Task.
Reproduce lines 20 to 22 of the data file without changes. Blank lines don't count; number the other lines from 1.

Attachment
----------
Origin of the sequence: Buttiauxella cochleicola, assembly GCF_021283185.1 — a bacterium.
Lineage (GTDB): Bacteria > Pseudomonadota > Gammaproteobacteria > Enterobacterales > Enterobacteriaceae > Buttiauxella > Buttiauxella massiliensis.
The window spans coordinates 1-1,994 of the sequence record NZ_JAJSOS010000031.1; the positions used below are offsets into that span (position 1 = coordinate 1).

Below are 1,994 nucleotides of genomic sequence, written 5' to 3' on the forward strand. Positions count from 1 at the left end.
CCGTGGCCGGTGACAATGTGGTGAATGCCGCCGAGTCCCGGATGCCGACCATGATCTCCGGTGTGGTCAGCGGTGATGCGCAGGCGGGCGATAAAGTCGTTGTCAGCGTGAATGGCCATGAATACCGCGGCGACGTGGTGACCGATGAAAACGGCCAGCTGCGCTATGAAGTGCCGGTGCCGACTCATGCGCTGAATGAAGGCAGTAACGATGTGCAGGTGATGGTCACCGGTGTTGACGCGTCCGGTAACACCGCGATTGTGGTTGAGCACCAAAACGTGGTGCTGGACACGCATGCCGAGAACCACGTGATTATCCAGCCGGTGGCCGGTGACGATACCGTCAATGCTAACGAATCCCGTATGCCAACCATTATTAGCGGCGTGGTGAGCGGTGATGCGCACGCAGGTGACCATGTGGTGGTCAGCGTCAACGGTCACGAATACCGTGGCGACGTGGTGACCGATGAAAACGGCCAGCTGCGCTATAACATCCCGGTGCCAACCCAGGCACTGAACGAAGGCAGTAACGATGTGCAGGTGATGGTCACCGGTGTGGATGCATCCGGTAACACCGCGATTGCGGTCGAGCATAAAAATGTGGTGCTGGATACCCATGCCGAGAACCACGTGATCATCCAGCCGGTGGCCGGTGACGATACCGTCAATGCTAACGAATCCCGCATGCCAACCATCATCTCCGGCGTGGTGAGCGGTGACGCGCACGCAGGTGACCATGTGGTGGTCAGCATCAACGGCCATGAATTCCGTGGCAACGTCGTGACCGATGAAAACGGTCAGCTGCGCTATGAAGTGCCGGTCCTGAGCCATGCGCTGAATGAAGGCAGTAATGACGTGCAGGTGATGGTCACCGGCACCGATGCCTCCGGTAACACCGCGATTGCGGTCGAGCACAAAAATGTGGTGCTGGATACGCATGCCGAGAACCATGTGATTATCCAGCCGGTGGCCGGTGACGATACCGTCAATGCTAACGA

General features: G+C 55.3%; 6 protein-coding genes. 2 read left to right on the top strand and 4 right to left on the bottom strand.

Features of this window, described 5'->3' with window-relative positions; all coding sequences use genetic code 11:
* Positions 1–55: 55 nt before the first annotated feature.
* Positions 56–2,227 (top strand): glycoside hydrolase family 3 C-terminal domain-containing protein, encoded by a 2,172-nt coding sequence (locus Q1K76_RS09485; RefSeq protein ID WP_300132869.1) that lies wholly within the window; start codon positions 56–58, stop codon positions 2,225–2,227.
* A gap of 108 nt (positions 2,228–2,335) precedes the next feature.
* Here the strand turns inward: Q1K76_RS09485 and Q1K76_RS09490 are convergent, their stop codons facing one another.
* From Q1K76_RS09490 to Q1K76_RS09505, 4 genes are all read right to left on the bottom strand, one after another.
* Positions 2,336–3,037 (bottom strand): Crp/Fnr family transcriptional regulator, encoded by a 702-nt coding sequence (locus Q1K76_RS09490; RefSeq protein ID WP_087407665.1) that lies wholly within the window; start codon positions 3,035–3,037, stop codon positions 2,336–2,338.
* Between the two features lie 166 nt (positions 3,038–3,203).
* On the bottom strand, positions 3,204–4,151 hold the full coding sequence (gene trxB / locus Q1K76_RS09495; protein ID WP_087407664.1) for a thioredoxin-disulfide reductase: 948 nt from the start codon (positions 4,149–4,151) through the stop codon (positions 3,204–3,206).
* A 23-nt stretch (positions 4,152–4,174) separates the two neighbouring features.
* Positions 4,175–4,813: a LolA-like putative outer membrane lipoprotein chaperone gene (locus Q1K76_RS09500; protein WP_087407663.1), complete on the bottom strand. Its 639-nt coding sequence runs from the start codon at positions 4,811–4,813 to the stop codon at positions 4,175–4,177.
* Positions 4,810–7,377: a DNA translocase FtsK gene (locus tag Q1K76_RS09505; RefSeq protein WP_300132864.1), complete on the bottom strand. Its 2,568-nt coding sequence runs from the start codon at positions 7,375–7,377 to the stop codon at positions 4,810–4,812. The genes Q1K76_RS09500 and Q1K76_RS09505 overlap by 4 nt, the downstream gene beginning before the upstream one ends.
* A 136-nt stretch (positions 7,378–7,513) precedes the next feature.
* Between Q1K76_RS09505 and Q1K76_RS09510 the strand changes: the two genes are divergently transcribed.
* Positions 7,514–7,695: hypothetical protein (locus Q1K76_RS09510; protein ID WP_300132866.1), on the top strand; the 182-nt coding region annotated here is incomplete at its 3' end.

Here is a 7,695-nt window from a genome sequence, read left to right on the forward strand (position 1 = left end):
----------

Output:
* Between Q1K76_RS09505 and Q1K76_RS09510 the strand changes: the two genes are divergently transcribed.
* Positions 7,514–7,695: hypothetical protein (locus Q1K76_RS09510; protein ID WP_300132866.1), on the top strand; the 182-nt coding region annotated here is incomplete at its 3' end.

Here is a 7,695-nt window from a genome sequence, read left to right on the forward strand (position 1 = left end):